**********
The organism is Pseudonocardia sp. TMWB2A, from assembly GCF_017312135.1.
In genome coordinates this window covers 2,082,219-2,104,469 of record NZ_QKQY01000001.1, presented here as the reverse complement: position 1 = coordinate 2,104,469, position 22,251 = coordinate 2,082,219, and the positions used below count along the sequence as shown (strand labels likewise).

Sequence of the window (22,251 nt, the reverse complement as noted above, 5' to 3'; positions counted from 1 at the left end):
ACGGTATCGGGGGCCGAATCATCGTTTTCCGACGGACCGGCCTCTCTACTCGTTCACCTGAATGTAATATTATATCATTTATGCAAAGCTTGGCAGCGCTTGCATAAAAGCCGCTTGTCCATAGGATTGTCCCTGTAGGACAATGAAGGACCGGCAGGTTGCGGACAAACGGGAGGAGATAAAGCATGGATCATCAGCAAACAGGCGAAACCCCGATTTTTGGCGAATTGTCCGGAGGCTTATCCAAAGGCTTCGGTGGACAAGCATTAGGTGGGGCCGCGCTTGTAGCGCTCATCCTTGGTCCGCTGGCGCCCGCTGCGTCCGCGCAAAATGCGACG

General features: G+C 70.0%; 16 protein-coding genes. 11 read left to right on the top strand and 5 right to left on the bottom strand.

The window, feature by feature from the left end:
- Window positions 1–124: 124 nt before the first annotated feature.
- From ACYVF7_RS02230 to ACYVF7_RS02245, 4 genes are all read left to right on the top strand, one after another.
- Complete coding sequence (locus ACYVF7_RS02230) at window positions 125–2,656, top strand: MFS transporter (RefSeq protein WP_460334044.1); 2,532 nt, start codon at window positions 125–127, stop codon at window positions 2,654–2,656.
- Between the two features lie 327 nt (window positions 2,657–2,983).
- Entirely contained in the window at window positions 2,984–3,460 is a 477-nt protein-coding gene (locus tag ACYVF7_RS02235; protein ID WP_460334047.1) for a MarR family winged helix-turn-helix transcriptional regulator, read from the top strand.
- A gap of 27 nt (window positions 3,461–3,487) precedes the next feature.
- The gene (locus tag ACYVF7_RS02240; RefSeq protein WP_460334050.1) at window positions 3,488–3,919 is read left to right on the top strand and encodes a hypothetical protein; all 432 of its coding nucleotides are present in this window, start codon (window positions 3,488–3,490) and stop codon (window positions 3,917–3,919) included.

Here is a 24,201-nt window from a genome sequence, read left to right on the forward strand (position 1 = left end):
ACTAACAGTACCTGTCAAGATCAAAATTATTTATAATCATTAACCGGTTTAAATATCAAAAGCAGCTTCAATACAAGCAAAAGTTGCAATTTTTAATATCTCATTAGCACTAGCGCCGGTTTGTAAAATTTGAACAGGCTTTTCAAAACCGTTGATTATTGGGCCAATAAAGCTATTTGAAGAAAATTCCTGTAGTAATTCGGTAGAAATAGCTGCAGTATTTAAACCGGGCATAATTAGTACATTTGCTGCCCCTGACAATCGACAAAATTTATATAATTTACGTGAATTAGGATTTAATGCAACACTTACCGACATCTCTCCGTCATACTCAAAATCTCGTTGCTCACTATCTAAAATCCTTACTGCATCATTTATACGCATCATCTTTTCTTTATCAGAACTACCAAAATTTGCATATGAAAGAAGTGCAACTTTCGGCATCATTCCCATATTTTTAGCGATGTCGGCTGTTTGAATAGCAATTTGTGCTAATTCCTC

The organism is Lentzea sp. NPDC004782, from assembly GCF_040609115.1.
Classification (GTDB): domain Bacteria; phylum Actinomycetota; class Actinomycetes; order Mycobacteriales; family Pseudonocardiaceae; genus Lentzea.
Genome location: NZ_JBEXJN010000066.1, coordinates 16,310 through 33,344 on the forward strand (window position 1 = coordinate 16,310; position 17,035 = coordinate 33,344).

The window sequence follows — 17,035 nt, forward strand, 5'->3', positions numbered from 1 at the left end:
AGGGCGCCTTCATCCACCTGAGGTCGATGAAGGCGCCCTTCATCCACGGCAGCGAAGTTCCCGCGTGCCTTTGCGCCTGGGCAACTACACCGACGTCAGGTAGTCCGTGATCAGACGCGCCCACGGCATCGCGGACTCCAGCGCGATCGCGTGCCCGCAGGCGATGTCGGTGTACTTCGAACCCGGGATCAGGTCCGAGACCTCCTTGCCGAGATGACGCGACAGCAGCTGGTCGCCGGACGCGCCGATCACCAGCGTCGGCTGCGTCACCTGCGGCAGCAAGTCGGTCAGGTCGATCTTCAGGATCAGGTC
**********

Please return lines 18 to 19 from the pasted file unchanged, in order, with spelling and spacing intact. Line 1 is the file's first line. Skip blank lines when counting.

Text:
Genome location: NZ_JBEXJN010000066.1, coordinates 16,310 through 33,344 on the forward strand (window position 1 = coordinate 16,310; position 17,035 = coordinate 33,344).

The window sequence follows — 17,035 nt, forward strand, 5'->3', positions numbered from 1 at the left end: